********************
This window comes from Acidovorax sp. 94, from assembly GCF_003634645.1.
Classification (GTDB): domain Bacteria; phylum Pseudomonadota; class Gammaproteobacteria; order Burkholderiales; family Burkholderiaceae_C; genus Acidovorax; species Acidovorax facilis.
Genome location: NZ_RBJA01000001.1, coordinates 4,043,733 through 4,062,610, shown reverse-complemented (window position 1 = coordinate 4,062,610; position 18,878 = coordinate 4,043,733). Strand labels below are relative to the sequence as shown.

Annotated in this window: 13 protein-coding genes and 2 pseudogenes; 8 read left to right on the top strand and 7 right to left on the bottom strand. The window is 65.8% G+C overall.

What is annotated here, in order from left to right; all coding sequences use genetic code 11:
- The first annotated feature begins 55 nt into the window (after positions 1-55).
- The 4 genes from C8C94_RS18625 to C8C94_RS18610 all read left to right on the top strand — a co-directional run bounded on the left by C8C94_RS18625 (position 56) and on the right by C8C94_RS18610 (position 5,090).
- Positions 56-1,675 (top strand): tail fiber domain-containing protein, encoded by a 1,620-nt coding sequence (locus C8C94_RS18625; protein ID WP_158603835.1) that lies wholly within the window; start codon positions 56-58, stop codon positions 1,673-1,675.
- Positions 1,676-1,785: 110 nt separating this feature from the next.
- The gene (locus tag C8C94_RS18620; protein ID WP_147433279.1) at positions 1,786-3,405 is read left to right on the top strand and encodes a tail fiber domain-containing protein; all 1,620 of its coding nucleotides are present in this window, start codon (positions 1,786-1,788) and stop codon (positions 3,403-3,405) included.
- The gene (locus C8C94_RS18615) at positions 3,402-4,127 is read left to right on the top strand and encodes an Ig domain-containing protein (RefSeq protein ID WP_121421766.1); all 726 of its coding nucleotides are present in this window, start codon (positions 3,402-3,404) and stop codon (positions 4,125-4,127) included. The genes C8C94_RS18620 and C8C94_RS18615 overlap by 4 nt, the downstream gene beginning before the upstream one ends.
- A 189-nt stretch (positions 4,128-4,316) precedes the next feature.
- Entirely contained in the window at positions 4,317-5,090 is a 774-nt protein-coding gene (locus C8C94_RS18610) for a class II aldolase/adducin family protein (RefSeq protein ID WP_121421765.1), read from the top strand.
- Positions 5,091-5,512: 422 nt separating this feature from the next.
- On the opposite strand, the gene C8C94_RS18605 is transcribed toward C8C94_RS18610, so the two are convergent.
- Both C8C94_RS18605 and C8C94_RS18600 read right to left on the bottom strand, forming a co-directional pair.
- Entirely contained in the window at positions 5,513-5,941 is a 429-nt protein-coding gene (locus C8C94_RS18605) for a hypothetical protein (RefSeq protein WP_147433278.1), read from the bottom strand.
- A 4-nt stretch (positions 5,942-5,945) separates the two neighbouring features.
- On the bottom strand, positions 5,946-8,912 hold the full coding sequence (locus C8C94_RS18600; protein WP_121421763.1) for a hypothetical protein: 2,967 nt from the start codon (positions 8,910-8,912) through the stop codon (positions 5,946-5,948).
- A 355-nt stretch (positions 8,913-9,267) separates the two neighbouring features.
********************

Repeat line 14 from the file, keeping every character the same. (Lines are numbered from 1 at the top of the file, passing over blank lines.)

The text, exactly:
- Positions 5,091-5,512: 422 nt separating this feature from the next.